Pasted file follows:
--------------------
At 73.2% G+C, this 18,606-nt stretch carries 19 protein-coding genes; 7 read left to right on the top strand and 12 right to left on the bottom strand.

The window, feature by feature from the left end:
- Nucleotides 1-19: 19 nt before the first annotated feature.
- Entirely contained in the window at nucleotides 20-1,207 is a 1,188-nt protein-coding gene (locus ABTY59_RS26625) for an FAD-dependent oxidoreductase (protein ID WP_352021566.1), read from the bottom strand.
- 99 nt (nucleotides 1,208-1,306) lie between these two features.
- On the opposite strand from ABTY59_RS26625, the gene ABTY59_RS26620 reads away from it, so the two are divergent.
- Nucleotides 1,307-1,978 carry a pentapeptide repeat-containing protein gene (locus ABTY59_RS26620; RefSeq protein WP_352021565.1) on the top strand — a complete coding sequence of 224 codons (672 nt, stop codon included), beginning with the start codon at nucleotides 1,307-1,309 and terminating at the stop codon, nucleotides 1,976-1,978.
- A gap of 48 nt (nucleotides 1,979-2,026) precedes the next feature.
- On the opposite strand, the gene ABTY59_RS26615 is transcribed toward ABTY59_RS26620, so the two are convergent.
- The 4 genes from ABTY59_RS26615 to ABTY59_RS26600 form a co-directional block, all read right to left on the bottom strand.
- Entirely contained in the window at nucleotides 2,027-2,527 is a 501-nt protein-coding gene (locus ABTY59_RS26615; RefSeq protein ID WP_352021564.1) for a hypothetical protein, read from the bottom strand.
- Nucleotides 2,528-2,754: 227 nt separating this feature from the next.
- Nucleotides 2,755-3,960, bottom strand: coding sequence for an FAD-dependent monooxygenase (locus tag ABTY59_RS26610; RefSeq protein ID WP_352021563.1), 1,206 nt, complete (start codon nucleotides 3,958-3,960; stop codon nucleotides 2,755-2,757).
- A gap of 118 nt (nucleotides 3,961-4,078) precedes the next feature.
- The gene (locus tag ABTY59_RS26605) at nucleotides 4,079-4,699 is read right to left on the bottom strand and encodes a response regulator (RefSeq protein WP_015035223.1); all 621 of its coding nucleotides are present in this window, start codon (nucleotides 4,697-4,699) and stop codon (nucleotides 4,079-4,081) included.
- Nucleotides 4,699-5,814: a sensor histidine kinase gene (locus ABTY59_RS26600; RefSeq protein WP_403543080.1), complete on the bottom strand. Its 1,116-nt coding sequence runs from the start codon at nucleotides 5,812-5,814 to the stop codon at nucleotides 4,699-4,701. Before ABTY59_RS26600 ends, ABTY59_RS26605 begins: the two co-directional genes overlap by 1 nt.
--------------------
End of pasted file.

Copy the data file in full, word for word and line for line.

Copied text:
At 73.2% G+C, this 18,606-nt stretch carries 19 protein-coding genes; 7 read left to right on the top strand and 12 right to left on the bottom strand.

The window, feature by feature from the left end:
- Nucleotides 1-19: 19 nt before the first annotated feature.
- Entirely contained in the window at nucleotides 20-1,207 is a 1,188-nt protein-coding gene (locus ABTY59_RS26625) for an FAD-dependent oxidoreductase (protein ID WP_352021566.1), read from the bottom strand.
- 99 nt (nucleotides 1,208-1,306) lie between these two features.
- On the opposite strand from ABTY59_RS26625, the gene ABTY59_RS26620 reads away from it, so the two are divergent.
- Nucleotides 1,307-1,978 carry a pentapeptide repeat-containing protein gene (locus ABTY59_RS26620; RefSeq protein WP_352021565.1) on the top strand — a complete coding sequence of 224 codons (672 nt, stop codon included), beginning with the start codon at nucleotides 1,307-1,309 and terminating at the stop codon, nucleotides 1,976-1,978.
- A gap of 48 nt (nucleotides 1,979-2,026) precedes the next feature.
- On the opposite strand, the gene ABTY59_RS26615 is transcribed toward ABTY59_RS26620, so the two are convergent.
- The 4 genes from ABTY59_RS26615 to ABTY59_RS26600 form a co-directional block, all read right to left on the bottom strand.
- Entirely contained in the window at nucleotides 2,027-2,527 is a 501-nt protein-coding gene (locus ABTY59_RS26615; RefSeq protein ID WP_352021564.1) for a hypothetical protein, read from the bottom strand.
- Nucleotides 2,528-2,754: 227 nt separating this feature from the next.
- Nucleotides 2,755-3,960, bottom strand: coding sequence for an FAD-dependent monooxygenase (locus tag ABTY59_RS26610; RefSeq protein ID WP_352021563.1), 1,206 nt, complete (start codon nucleotides 3,958-3,960; stop codon nucleotides 2,755-2,757).
- A gap of 118 nt (nucleotides 3,961-4,078) precedes the next feature.
- The gene (locus tag ABTY59_RS26605) at nucleotides 4,079-4,699 is read right to left on the bottom strand and encodes a response regulator (RefSeq protein WP_015035223.1); all 621 of its coding nucleotides are present in this window, start codon (nucleotides 4,697-4,699) and stop codon (nucleotides 4,079-4,081) included.
- Nucleotides 4,699-5,814: a sensor histidine kinase gene (locus ABTY59_RS26600; RefSeq protein WP_403543080.1), complete on the bottom strand. Its 1,116-nt coding sequence runs from the start codon at nucleotides 5,812-5,814 to the stop codon at nucleotides 4,699-4,701. Before ABTY59_RS26600 ends, ABTY59_RS26605 begins: the two co-directional genes overlap by 1 nt.